Inpatient therapy allows for this kind of supervision, ensuring that each person’s physical dependence on heroin is broken in as safe and stable a manner as possible. One way of doing this is by administering medications like Suboxone. Suboxone consists of two drugs: buprenorphine, which is an opioid that only partially stimulates the brain’s opioid receptors (as opposed to heroin, which fully stimulates the receptors) to cause reduced euphoria and dependence, but also diminishes the effects of heroin withdrawal; and naloxone, which reverses the effects of opioids by blocking the opioid receptors in the brain.
The combination of raising the threshold of effect (via the buprenorphine) and ensuring that the opioid receptors are not significantly stimulated (naloxone) makes Suboxone a popular choice of medication for use in inpatient treatment programs. The Washington Post called Suboxone “the drug that could combat the heroin epidemic.”
Suboxone carries a risk for causing its own addiction in certain people, which is why the drug should only be taken in an inpatient setting. This will ensure that its administration is only conducted in the presence of healthcare professionals, who can alter doses (and discontinue if necessary) to ensure that the patient does not develop a dependence on Suboxone.
The Methadone Controversy
For a long time, methadone (a synthetic opioid) was used to help people break their dependence on heroin, but it is now the “fastest growing cause of narcotic deaths,” according to The New York Times. Methadone’s addictiveness has led to it being connected to twice the number of deaths caused by heroin, and the vice-chair of psychiatry at the University of California San Francisco explained that its “continued provision of an addicting drug” can necessitate patients staying on methadone for years.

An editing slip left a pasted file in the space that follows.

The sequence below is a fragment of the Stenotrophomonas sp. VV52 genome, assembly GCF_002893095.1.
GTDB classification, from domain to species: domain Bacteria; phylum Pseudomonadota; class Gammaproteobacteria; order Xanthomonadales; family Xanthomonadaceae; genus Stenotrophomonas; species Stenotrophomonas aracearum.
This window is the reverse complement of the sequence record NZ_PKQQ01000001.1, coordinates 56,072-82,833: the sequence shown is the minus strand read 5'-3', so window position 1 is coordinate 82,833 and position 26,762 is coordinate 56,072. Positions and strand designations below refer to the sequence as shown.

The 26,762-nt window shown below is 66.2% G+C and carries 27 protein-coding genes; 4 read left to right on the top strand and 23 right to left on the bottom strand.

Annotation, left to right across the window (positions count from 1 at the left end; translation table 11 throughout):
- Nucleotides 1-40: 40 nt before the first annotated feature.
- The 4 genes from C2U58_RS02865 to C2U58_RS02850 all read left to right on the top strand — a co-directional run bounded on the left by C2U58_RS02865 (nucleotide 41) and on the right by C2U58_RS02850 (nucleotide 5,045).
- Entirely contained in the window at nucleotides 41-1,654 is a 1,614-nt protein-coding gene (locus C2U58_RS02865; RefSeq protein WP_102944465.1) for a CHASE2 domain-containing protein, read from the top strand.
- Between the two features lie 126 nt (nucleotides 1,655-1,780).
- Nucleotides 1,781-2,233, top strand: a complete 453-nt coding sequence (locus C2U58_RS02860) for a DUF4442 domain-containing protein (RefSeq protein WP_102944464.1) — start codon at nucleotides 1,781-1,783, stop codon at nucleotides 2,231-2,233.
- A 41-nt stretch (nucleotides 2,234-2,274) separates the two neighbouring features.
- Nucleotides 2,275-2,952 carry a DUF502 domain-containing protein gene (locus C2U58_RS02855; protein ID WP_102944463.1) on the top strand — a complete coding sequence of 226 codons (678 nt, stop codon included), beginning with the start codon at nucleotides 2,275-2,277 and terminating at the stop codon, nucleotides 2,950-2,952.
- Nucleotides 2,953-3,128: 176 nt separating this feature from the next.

For this reason, the Western Journal of Medicine explains that methadone is a Schedule II drug in the United States. There is a legitimate medical use for methadone, but it can cause “severe” physical and psychological dependence, and it has a high potential for abuse. Therefore, only pharmacies, practitioners, and clinics that have been approved by the U.S. Food and Drug Administration can prescribe methadone.
If addictions are short-term, or not very extensive, people may be referred to outpatient treatment programs; however, this is generally not applicable to heroin addiction. Since heroin addiction is serious and usually severe, outpatient detox is not recommended. Medical detox, in an inpatient setting, is usually required for this addiction.
For those in recovery from heroin addiction, outpatient treatment often follows a stay in an inpatient treatment program. Once individuals have undergone medical detox and “graduated” from a treatment program, aftercare can commence in the form of outpatient care. This may range from a daily treatment program, given on an outpatient basis where the individual returns home each night, to weekly meetings with a therapist.
Even though those in an outpatient program are allowed to go home at the end of the day, a regular visit to a treatment facility can last for hours, requiring tests, observation, and counseling sessions. Such an intense program bestows a sense of responsibility upon participants, compelling and motivating them to maintain their sobriety and meet the standards of outpatient therapy.
Oftentimes, outpatient therapy may occur at different intensity levels as people progress through care. Individuals may begin with daily therapy sessions. As they become more stable in their recovery and more comfortable with their return to daily life in the “real” world, they may progress to semi-weekly or weekly sessions.